The consultation period will last 12 weeks from January 9th so make your views heard.
Does Scotland have untapped revenue sources?
Two measures could help fill the £1.9bn funding gap facing Scotland in the next couple of years. Air Departure Tax (ADT) was devolved to Scotland after the Smith Commission reported, but has still not been enacted, despite legislation being passed in 2017. The measure has not been implemented, largely due to concerns remaining over state aid regulations. And 50% of VAT revenues raised in Scotland was meant to be assigned directly to the Scottish government but along with ADT it was put on hold in 2019, with no firm timetable for implementation, and concerns over the methodology currently used to calculate Scotland’s share of VAT receipts, highlighted by both Holyrood’s Finance and Public Administration Committee and the government.
And that’s without any serious attempt at a Land Value Tax which many think would be fairer than the hodge-podge of taxes we currently have.
Wind turbines and Cold Weather
People are angry that Scottish and Southern Electricity Networks (SSEN) will apparently be allowed to follow their preferred options for the march of the pylons, according to Lyndsey Ward of campaign group Communities B4 Power Companies, with the north of Scotland being sacrificed for England and to ‘swell the coffers’ of large energy companies.
She says there is little compensation or consideration for those forced to live in the shadow of these giant turbines, which are not about transportation of energy southwards but about increasing energy capacity. She questions whether SSEN’s projected 400 jobs will ever appear locally, fearing that they will instead benefit other countries across the globe. She also sees the provision of 200 housing units as sinister and an indication that it will not be locals who will benefit, but workers coming into the area possibly from overseas.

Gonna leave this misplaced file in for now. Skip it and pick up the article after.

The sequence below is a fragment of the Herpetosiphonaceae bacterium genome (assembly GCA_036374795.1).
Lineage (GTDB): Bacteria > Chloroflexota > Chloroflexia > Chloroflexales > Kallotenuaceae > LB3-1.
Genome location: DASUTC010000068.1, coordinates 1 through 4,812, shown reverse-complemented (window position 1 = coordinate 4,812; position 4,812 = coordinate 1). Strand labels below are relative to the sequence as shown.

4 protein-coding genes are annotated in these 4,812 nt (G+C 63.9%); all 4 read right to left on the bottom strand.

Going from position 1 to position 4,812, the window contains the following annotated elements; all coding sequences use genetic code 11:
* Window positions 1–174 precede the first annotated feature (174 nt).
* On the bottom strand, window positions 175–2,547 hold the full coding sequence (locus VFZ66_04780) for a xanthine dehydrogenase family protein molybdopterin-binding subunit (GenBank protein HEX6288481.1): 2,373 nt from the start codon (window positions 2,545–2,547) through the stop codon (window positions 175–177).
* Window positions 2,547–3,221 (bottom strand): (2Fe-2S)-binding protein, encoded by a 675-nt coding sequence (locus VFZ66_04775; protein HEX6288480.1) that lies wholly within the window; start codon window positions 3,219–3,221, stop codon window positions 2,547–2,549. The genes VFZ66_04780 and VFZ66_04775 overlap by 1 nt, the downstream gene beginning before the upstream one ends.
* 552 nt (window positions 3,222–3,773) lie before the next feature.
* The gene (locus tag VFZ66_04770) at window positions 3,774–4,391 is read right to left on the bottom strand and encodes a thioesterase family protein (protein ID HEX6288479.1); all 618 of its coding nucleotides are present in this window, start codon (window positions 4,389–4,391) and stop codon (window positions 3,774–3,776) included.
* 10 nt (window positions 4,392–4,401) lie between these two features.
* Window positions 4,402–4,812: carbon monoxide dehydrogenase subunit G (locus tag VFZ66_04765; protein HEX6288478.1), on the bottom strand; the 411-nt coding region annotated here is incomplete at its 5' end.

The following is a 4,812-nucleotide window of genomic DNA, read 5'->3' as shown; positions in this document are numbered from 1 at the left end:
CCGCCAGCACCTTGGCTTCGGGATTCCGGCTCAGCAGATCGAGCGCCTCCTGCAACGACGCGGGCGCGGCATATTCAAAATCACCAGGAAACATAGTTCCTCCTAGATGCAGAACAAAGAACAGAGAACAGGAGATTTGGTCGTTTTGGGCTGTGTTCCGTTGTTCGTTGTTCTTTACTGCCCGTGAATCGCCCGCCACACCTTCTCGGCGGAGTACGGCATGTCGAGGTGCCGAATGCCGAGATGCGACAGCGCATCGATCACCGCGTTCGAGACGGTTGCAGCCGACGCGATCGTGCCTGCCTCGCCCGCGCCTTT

She also questions the performance of wind turbines in meeting demand, saying the existing turbine network struggled to meet 2% demand in the recent cold weather. She is therefore very concerned that plans for further massive turbine developments will be similarly ineffective and blight the lives of those forced to live near them.
Part of the cost problem is that gas is taken as the benchmark for costing provision of energy due to the UK being tied in to the international market, meaning that irrespective of how much renewable energy contributes to the mix, it is still charged at the cost of the highest-cost energy in the mix. Decoupling Scotland from that distorted energy ‘market’ (the ‘invisible hand’ at work, I don’t think) must be a priority for an independent Scotland.
Islanders are demanding £33,000 a day in compensation for the cutback to winter ferry services. Despite being usually served by three sailings a week from Oban and one from Kennacraig via Islay on Saturday, they have been told they will lose 5 Monday services over winter for the second year running (a 25% reduction of service over 21 weeks).
As it stands residents are not entitled to compensation as the services were not actually timetabled, but they say operators are legally obliged to deploy services to maintain lifeline services to island communities.